By: David Geller, CPCU
This past March, the Centers for Disease Control and Prevention (CDC) released an analysis of data produced by 39 U.S. states and jurisdictions from 2017-2018. Some noteworthy results include the following:
- The number of opioid overdose deaths in 2018 decreased by 4.1% from 2017.
- While death rates involving heroin decreased by 4% in that time, prescription-involved opioid overdose death rates dropped by 13.5%.
- Conversely, death rates involving synthetic opioids (excluding methadone, which, per the National Institute on Drug Abuse, is used to treat opioid addiction), increased by 10%. The CDC notes that 31,355 of the 46,000 opioid overdose deaths in 2018 that they evaluated resulted from synthetic opioids.
The CDC cites the following factors that may have contributed to the decrease in heroin-related deaths:
- “reductions in the number of people initiating heroin use
- shifts from a heroin-based market to a fentanyl-based market
- increased treatment provision for people using heroin
- expansion of naloxone access”
COVID-19 Impacts Spilling into Legal Opioid Treatments
On the heels of this analysis, the Wall Street Journal has reported that social distancing measures undertaken to contain the COVID-19 outbreak are leading to difficult decisions for the treatment of addicts.
Per the article, crowded detox centers and walk-up needle exchanges have historically been used to treat addictions and keep drug users safe. Now, however, various assistance centers have scaled back their efforts in order to limit the potential for further COVID-19 spread.
Additionally, while some recent federal rule changes have reportedly allowed individuals to receive their initial buprenorphine (another method used to treat opioid dependency) evaluations remotely, permitting users to begin taking methadone still requires an in-person visit, as of posting. In addition to users potentially being reluctant to attend an in-person visit, the WSJ notes that 320 addiction specialists penned a letter to the assistant secretary at the U.S. Substance Abuse and Mental Health Services Administration, stating, in part, that:
[Many physicians] “are currently unwilling to perform physical examinations without adequate [personal protective equipment], which may lead to a significant decrease in access for new or readmitted methadone patients.”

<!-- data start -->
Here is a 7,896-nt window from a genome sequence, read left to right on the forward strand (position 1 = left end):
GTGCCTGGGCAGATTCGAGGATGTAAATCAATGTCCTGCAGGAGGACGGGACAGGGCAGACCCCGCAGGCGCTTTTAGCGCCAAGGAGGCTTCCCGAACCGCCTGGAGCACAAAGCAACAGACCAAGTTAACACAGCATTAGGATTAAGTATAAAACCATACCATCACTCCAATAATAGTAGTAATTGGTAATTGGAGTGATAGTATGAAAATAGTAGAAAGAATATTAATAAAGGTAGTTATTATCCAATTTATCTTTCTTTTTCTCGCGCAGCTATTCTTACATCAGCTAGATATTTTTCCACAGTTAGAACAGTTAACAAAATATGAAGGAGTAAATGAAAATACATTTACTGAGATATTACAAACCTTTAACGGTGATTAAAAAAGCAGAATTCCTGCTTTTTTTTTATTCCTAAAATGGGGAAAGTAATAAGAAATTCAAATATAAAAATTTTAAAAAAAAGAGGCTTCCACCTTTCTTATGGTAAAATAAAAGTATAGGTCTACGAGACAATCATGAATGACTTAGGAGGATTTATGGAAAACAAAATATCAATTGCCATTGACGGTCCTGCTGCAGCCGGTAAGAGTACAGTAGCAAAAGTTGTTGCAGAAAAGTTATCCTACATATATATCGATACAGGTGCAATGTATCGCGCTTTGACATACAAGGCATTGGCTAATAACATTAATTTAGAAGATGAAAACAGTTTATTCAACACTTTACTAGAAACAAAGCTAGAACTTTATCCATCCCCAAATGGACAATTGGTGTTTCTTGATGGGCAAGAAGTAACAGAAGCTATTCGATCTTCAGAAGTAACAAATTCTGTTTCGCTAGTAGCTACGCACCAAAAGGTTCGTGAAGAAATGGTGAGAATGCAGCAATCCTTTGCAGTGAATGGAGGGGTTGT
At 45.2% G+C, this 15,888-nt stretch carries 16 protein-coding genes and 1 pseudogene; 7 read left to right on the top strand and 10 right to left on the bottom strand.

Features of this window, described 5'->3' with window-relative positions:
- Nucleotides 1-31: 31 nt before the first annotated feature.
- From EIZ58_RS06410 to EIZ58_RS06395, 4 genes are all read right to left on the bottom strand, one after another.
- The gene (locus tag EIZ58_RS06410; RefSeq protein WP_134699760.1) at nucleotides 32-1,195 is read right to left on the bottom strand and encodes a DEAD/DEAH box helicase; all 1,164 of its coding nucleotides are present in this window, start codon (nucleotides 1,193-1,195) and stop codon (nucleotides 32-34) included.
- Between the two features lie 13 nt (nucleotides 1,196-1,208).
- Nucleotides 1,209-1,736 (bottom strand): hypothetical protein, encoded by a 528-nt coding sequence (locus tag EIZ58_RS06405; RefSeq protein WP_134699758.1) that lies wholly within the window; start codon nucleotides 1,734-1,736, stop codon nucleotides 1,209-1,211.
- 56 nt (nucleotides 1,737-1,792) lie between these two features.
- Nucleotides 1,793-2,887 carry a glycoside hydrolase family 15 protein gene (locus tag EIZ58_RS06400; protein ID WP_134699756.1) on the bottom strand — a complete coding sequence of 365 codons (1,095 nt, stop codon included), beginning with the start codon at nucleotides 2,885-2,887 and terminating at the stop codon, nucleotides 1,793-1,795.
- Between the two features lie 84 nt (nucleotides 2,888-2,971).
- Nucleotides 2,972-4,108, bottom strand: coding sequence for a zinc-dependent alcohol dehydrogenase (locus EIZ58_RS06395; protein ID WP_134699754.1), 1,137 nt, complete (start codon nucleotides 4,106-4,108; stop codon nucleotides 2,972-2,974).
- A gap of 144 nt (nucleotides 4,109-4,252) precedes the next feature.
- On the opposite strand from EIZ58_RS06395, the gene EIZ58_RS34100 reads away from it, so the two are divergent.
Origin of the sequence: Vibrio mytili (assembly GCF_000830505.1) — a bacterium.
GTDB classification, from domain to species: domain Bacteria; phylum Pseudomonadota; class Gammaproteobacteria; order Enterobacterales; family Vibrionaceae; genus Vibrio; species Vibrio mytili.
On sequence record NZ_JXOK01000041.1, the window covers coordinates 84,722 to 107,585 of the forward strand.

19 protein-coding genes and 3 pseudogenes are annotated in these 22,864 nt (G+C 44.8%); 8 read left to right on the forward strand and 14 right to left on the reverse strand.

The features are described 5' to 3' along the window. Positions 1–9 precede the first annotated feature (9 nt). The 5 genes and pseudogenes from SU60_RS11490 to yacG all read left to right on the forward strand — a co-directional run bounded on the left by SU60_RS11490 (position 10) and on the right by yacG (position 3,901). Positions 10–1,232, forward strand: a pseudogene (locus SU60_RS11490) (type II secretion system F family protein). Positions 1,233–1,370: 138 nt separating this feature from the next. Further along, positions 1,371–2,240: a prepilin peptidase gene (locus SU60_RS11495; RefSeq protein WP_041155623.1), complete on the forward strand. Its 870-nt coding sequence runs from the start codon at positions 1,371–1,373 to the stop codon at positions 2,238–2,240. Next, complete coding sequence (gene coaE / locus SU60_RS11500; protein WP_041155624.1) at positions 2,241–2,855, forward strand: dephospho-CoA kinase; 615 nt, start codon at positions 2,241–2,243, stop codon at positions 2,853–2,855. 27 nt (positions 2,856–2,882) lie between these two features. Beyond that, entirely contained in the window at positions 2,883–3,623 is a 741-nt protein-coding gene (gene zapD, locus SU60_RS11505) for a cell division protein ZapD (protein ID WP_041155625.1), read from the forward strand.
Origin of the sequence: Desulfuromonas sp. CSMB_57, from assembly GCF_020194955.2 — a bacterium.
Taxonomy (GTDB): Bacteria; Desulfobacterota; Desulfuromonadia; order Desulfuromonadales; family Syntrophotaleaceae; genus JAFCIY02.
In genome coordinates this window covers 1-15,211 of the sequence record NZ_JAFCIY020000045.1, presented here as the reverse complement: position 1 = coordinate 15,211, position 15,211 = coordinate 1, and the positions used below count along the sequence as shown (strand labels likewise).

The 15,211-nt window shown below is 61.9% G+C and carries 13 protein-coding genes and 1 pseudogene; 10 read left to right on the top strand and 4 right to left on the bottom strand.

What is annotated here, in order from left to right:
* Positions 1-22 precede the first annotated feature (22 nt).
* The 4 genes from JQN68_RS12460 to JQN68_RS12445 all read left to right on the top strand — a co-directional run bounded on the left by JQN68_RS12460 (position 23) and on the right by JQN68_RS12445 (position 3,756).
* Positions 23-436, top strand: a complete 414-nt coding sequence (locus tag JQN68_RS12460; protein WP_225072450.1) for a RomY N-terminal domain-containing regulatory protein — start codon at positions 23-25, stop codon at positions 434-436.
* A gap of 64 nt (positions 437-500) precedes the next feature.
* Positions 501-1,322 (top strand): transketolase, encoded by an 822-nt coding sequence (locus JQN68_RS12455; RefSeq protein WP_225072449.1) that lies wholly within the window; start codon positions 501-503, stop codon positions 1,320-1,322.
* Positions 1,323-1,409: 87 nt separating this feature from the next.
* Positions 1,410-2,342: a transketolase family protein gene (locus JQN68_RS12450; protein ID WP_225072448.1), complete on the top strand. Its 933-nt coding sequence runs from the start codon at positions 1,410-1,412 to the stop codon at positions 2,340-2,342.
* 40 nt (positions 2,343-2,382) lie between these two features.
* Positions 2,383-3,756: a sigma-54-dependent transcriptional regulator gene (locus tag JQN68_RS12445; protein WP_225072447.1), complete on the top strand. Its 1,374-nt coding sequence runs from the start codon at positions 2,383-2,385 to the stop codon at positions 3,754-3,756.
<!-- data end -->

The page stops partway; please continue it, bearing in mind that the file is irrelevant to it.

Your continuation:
According to the Wall Street Journal, a director of Boston Medical Center’s addiction medicine fellowship program is concerned that, individuals who have these dependencies but no access to these drugs could be inclined to “‘go to things that are much more dangerous.’”
Illicit Market also Affected by COVID-19
On their website, the CDC mentions that the increase in deaths stemming from synthetic opioids have involved positive tests for fentanyl, and that “the source of the fentanyl is more likely to be illicitly manufactured than pharmaceutical.”
For years, the bulk of this fentanyl had reportedly been imported illegally from China. A New York Times article mentioned that the U.S. Drug Enforcement Administration (DEA) pointed to China being responsible for 97% of fentanyl that was seized by United States law enforcement in 2016 and 2017.
However, in 2019, per the Times, China tightened the regulatory structure that had previously enabled mass shipments of fentanyl abroad. On May 1, 2019, 91 Chinese manufacturers and 234 individual distributors were placed under “‘strict supervision’” and were warned not to export fentanyl or related drugs. As a result, per the article, shipments of fentanyl to the United States from China had “declined significantly” from 2018 to 2019.
But in the illicit market, it appears that when one door closes, another one opens. Vice reports that, subsequent to this crackdown by Chinese authorities, production of fentanyl in Mexico was “stimulated”, with chemicals necessary for the cooking process reportedly being provided by… exporters based in China.
However, in a world where supply chains across all sectors are being disrupted from the outbreak of COVID-19, it appears that the black market will be no exception. The Vice article uniquely covers how Mexican cartels, which source different components from China to mass-produce meth, fentanyl, and other drugs that are then shipped to the United States illicitly, are encountering significant roadblocks.
Will this produce any short-term or long-term trends in the United States? Some treatment advocates, according to the Wall Street Journal, contend that opioid users could be at greater risk of fatal overdoses, as their tolerance could be reduced if they are unable to acquire opioids for a period of time. Additionally, with cocaine and meth reportedly in short supply, dealers are reportedly mixing in fentanyl to stretch these drug supplies, which could pose additional health risks for users of these drugs.